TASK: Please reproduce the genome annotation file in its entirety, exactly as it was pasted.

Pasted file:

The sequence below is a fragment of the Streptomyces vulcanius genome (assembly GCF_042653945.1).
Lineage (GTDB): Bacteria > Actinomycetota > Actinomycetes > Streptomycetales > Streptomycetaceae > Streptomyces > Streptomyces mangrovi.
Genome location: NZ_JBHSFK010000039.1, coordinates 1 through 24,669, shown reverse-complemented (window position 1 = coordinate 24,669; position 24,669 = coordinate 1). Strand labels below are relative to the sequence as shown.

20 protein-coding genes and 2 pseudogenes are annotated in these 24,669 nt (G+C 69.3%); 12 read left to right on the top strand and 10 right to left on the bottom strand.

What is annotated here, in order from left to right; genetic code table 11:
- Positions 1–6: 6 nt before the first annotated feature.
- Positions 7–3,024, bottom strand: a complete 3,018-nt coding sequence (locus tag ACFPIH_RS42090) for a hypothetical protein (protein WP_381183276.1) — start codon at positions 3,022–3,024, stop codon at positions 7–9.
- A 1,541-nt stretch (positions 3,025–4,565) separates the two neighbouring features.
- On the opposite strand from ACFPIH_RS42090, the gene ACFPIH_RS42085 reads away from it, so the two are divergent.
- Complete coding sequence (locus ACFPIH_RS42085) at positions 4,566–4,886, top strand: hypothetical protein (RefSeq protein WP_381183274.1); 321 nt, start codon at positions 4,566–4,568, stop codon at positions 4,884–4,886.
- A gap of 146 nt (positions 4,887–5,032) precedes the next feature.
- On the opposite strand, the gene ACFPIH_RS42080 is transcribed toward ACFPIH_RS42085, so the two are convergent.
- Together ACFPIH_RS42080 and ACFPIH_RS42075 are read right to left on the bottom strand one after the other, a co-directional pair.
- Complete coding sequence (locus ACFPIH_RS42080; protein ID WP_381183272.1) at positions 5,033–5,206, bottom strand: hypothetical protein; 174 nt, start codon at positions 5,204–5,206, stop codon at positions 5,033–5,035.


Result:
The sequence below is a fragment of the Streptomyces vulcanius genome (assembly GCF_042653945.1).
Lineage (GTDB): Bacteria > Actinomycetota > Actinomycetes > Streptomycetales > Streptomycetaceae > Streptomyces > Streptomyces mangrovi.
Genome location: NZ_JBHSFK010000039.1, coordinates 1 through 24,669, shown reverse-complemented (window position 1 = coordinate 24,669; position 24,669 = coordinate 1). Strand labels below are relative to the sequence as shown.

20 protein-coding genes and 2 pseudogenes are annotated in these 24,669 nt (G+C 69.3%); 12 read left to right on the top strand and 10 right to left on the bottom strand.

What is annotated here, in order from left to right; genetic code table 11:
- Positions 1–6: 6 nt before the first annotated feature.
- Positions 7–3,024, bottom strand: a complete 3,018-nt coding sequence (locus tag ACFPIH_RS42090) for a hypothetical protein (protein WP_381183276.1) — start codon at positions 3,022–3,024, stop codon at positions 7–9.
- A 1,541-nt stretch (positions 3,025–4,565) separates the two neighbouring features.
- On the opposite strand from ACFPIH_RS42090, the gene ACFPIH_RS42085 reads away from it, so the two are divergent.
- Complete coding sequence (locus ACFPIH_RS42085) at positions 4,566–4,886, top strand: hypothetical protein (RefSeq protein WP_381183274.1); 321 nt, start codon at positions 4,566–4,568, stop codon at positions 4,884–4,886.
- A gap of 146 nt (positions 4,887–5,032) precedes the next feature.
- On the opposite strand, the gene ACFPIH_RS42080 is transcribed toward ACFPIH_RS42085, so the two are convergent.
- Together ACFPIH_RS42080 and ACFPIH_RS42075 are read right to left on the bottom strand one after the other, a co-directional pair.
- Complete coding sequence (locus ACFPIH_RS42080; protein ID WP_381183272.1) at positions 5,033–5,206, bottom strand: hypothetical protein; 174 nt, start codon at positions 5,204–5,206, stop codon at positions 5,033–5,035.